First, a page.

n-Butanol droplet combustion: Numerical modeling and reduced gravity experiments
Published on Jan 1, 2015
· DOI :10.1016/j.proci.2014.06.043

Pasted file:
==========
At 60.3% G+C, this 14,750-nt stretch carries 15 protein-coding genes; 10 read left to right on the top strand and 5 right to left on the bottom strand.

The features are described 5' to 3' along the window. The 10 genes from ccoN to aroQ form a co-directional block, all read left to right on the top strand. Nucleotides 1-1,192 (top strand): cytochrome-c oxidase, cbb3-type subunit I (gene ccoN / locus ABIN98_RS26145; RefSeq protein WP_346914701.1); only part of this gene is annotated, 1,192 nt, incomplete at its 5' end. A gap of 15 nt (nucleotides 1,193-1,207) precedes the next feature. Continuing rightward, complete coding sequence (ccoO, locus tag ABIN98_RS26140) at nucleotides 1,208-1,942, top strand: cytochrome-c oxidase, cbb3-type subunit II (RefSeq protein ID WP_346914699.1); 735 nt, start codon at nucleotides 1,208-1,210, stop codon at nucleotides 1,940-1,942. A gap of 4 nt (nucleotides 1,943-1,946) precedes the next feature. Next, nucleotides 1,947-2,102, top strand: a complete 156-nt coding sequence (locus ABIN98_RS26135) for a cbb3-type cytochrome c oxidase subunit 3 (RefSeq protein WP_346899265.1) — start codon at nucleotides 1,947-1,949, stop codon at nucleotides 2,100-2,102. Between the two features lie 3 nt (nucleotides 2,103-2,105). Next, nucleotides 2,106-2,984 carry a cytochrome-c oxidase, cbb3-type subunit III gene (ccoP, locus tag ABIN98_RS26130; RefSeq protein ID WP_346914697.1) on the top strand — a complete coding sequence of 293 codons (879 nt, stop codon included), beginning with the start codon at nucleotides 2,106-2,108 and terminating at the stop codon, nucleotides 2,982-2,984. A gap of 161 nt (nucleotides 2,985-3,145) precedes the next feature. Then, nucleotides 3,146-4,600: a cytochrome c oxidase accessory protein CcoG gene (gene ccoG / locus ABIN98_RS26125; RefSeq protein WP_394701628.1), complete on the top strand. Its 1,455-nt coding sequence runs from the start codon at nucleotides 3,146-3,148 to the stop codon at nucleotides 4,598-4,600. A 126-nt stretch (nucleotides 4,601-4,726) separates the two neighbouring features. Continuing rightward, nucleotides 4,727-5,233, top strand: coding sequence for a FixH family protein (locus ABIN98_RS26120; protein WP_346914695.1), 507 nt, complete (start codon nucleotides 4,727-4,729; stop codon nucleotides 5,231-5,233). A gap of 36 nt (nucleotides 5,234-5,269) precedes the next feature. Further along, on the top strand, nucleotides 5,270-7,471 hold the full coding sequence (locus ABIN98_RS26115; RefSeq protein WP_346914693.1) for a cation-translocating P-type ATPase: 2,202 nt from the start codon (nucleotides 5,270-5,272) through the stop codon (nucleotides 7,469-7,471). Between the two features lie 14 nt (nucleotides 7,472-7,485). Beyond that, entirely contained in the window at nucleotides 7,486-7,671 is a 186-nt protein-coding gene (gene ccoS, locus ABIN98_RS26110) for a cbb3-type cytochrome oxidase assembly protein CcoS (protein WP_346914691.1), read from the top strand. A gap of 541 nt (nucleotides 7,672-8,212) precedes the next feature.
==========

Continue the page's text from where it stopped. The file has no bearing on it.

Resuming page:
Abstract Recent interest in alternative and bio-derived fuels has emphasized butanol over ethanol as a result of its higher energy density, lower vapor pressure and more favorable gasoline blending properties. Numerous efforts have examined the combustion of butanol from the perspective of low dimensional gas-phase transport configurations that facilitate modeling and validation of combustion kinetics. However, fewer studies have focused on multiphase butanol combustion, and none have appeared on isolated droplet combustion that couples experiments with robust modeling of the droplet burning process. This paper presents such an experimental/numerical modeling study of isolated droplet burning characteristics of n -butanol. The experiments are conducted in an environment that simplifies the transport process to one that is nearly one-dimensional as promoted by burning in a reduced gravity environment. Measurements of the evolution of droplet diameter ( D o = 0.56–0.57 mm), flame standoff ratio ( FSR ≡ D f / D ) and burning rate ( K ) are made in the standard atmosphere under reduced gravity and the data are compared against numerical simulation. The detailed model is based on a comprehensive time-dependent, sphero-symmetric droplet combustion simulation that includes spectrally resolved radiative heat transfer, multi-component diffusive transport, full thermal property variations and detailed chemical kinetic. The simulations are carried out using both a large order kinetic mechanism (284 species, 1892 reactions) and a reduced order mechanism (44 species, 177 reactions). The results show that the predicted burning history and flame standoff ratios are in good agreement with the measurements for both the large and reduced order mechanisms. Additional simulations are conducted for varying oxygen concentration to determine the limiting oxygen index and to elucidate the kinetic processes that dictate the extinction of the flame at these low oxygen concentrations.